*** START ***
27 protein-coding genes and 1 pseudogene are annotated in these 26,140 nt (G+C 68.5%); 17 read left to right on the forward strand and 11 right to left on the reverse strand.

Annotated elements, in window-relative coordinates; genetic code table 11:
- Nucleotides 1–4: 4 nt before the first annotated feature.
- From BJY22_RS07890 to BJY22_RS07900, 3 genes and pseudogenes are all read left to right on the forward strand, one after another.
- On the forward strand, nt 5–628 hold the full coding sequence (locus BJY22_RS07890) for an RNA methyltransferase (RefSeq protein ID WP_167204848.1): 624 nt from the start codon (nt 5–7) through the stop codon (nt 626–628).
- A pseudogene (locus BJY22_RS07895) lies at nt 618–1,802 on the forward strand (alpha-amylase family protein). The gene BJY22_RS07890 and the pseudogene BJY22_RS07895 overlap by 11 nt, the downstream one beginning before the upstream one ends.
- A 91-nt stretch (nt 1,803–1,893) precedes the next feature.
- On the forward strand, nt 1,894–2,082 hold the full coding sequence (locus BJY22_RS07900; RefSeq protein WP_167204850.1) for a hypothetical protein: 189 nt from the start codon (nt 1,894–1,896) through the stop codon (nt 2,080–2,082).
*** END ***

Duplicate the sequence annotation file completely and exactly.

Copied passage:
27 protein-coding genes and 1 pseudogene are annotated in these 26,140 nt (G+C 68.5%); 17 read left to right on the forward strand and 11 right to left on the reverse strand.

Annotated elements, in window-relative coordinates; genetic code table 11:
- Nucleotides 1–4: 4 nt before the first annotated feature.
- From BJY22_RS07890 to BJY22_RS07900, 3 genes and pseudogenes are all read left to right on the forward strand, one after another.
- On the forward strand, nt 5–628 hold the full coding sequence (locus BJY22_RS07890) for an RNA methyltransferase (RefSeq protein ID WP_167204848.1): 624 nt from the start codon (nt 5–7) through the stop codon (nt 626–628).
- A pseudogene (locus BJY22_RS07895) lies at nt 618–1,802 on the forward strand (alpha-amylase family protein). The gene BJY22_RS07890 and the pseudogene BJY22_RS07895 overlap by 11 nt, the downstream one beginning before the upstream one ends.
- A 91-nt stretch (nt 1,803–1,893) precedes the next feature.
- On the forward strand, nt 1,894–2,082 hold the full coding sequence (locus BJY22_RS07900; RefSeq protein WP_167204850.1) for a hypothetical protein: 189 nt from the start codon (nt 1,894–1,896) through the stop codon (nt 2,080–2,082).